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Reykjavík Street Art

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Street Art Reykjavik

One of our favorite parts of moving to a new place is checking out the street art scene. We’ve come to learn that aspects of a city’s personality will often be reflected in its graffiti and public art, so the work we saw in Reykjavík wasn’t a total surprise. Extremely artistic, modern, intelligent and well-coordinated, Reykjavík’s street art is clearly done with the property owner’s permission. Perhaps a bit too nice for such an anarchic art form, but very Icelandic.

Framed Iceland Photos

Street Art Reykjavik
Street Art Reykjavik
Street Art Reykjavik
Street Art Reykjavik
Street Art Reykjavik
Street Art Reykjavik
Street Art Reykjavik
Street Art Reykjavik
Street Art Reykjavik
Street Art Reykjavik
Street Art Reykjavik
Street Art Reykjavik
Street Art Reykjavik
Street Art Reykjavik
Street Art Reykjavik
Street Art Reykjavik
Street Art Reykjavik
Street Art Reykjavik
Street Art Reykjavik
Street Art Reykjavik
Street Art Reykjavik
Street Art Reykjavik
Street Art Reykjavik
Street Art Reykjavik
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November 1, 2013 at 8:46 pm Comments (2)

Modern Art at the Hafnarhus

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With three venues spread across the city, each dedicated to a different discipline, the Listasafn Reykjavíkur is the largest art museum in Iceland. One ticket will get you into all three locations. We chose to start at the Hafnarhus (Harbor House), which focuses on modern Icelandic art.

Hafnarhus Reykjavik

Iceland is an isolated island in the middle of the North Atlantic which gets about thirteen seconds of sun during the winter. Unbroken darkness tends to make people a little eccentric, which perhaps explains why Icelanders have embraced the absurd in everything from fashion to politics to music. So it wasn’t exactly a surprise to discover that their modern art sits squarely in the realm of the surreal.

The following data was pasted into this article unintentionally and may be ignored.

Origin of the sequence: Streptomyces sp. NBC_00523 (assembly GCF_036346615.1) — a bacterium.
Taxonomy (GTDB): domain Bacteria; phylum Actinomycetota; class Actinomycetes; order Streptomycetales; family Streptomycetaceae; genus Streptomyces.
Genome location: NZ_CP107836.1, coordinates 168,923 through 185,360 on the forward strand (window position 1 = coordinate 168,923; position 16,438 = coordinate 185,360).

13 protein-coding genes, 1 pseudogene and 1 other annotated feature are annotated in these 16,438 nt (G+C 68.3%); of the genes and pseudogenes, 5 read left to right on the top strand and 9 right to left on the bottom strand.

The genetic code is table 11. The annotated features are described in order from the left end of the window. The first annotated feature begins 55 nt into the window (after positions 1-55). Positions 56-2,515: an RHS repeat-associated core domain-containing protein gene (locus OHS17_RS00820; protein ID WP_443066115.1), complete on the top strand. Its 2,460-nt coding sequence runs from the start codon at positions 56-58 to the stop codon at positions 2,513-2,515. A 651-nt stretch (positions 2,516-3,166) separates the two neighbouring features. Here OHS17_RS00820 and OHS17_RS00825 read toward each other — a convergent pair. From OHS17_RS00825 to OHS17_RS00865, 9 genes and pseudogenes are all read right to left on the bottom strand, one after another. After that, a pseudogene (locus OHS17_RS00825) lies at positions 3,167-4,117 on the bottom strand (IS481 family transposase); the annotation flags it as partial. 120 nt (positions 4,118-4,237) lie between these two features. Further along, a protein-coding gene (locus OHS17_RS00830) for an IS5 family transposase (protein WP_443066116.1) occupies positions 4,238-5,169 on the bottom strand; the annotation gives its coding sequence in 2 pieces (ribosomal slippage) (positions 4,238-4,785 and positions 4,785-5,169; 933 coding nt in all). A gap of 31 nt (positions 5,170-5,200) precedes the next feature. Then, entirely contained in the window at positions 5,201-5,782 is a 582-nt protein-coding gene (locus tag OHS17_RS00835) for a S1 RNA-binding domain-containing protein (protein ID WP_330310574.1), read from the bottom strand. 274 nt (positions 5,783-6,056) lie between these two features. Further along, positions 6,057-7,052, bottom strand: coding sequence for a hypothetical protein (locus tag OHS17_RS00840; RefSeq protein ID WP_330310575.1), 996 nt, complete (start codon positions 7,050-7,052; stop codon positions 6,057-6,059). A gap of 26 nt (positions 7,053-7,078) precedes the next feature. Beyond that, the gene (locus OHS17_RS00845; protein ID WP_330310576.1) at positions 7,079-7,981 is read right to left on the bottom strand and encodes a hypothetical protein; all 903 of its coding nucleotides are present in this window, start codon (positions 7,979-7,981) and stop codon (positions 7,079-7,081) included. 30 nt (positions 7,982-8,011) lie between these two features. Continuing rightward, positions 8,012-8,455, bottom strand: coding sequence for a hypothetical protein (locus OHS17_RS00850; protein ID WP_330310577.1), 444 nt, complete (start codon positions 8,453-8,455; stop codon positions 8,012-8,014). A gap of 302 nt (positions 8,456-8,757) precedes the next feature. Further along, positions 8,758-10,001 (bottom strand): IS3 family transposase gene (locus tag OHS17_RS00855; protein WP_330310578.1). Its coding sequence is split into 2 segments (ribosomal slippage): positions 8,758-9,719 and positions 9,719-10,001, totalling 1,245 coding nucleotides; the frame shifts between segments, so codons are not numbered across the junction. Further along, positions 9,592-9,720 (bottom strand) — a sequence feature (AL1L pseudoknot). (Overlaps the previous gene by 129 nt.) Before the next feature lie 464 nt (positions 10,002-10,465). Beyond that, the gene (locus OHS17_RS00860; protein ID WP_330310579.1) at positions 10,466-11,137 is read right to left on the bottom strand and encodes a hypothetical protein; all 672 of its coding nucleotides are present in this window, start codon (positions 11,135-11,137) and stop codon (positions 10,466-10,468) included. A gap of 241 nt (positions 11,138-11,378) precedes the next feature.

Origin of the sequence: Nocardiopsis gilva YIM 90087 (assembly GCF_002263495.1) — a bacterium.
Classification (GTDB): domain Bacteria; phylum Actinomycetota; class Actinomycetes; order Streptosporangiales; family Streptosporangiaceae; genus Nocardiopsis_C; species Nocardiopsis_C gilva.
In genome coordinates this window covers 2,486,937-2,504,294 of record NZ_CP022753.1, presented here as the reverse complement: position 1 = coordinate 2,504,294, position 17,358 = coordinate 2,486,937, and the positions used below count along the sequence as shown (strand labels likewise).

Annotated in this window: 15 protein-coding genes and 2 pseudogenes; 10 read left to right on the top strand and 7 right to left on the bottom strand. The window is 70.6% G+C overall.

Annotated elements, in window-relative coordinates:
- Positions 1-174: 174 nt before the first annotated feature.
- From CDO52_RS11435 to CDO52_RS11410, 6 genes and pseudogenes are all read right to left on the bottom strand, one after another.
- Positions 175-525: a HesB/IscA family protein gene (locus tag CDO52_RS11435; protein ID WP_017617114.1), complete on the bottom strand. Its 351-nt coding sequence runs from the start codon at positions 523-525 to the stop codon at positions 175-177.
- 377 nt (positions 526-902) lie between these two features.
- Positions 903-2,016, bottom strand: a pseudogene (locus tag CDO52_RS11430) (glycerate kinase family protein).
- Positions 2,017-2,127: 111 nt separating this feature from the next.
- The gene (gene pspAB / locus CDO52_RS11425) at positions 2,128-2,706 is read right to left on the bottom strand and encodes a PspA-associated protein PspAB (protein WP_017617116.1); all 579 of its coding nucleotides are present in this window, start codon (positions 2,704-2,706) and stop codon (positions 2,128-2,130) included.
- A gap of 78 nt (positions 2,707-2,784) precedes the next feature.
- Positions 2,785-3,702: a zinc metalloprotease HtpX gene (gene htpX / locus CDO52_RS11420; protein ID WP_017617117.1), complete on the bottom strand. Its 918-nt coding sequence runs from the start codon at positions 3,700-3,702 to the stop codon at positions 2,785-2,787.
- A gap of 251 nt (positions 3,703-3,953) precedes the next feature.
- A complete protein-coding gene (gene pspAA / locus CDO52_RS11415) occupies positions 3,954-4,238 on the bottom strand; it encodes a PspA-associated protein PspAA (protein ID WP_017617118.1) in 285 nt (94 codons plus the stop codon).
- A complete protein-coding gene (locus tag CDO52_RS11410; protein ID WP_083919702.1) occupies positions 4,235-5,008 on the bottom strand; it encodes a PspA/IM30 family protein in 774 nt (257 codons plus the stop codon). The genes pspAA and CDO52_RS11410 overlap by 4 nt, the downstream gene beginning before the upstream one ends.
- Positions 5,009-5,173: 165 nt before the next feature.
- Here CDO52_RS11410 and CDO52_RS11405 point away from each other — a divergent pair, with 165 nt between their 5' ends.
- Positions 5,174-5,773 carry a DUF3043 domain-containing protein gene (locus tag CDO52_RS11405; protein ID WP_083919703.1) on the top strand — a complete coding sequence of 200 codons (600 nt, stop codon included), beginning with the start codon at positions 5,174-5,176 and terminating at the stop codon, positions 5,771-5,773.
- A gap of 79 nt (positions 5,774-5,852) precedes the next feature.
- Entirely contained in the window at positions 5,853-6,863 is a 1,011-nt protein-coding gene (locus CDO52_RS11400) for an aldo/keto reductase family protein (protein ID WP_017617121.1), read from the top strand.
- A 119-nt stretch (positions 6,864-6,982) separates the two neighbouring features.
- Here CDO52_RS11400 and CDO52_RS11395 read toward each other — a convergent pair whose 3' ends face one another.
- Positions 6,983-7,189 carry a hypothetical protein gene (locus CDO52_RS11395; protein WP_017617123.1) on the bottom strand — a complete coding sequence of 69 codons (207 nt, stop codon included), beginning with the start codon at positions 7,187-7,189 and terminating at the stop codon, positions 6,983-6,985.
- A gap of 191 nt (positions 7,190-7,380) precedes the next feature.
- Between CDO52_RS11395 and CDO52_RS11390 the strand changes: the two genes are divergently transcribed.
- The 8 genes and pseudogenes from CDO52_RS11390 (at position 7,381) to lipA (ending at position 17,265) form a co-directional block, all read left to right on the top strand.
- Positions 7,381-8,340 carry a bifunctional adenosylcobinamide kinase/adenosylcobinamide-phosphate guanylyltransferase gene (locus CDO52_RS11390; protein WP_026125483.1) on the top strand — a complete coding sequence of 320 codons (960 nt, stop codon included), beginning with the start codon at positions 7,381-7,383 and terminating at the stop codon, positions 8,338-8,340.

Even so, an exhibition which must be smelled? A video of people wearing hats pierced by long sticks, humming and muttering jibberish while a woman recites a poem in the background? A sound exhibition in the elevator which (according to its description) “produces a series of palimpsestic overlaps defined more by slips and discrepancies than by conjunctions”?

Most of the museum is dedicated to such weirdo temporary exhibits, but there’s a permanent collection featuring the work of Erró, Iceland’s most renowned postmodern artist. Erró concentrates in pop art, with heavy influences (and a lot of straight-up swiping) from the world of comics and Picasso. His pieces are strange, often political, occasionally perverted, and a lot of fun.

Location of the Hafnarhusid
Listasafn Reykjavíkur: Hafnarhusid – Website

Iceland Framed Photos

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Weird Stuff
Erró Iceland
Erró Art
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Erró Guernica
Erró Cubes
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August 24, 2013 at 10:21 am Comments (0)
Reykjavk Street Art One of our favorite parts of moving to a new place is checking out the street art scene. We've come to learn that aspects of a city's personality will often be reflected in its graffiti and public art, so the work we saw in Reykjavík wasn't a total surprise. Extremely artistic, modern, intelligent and well-coordinated, Reykjavík's street art is clearly done with the property owner's permission. Perhaps a bit too nice for such an anarchic art form, but very Icelandic.
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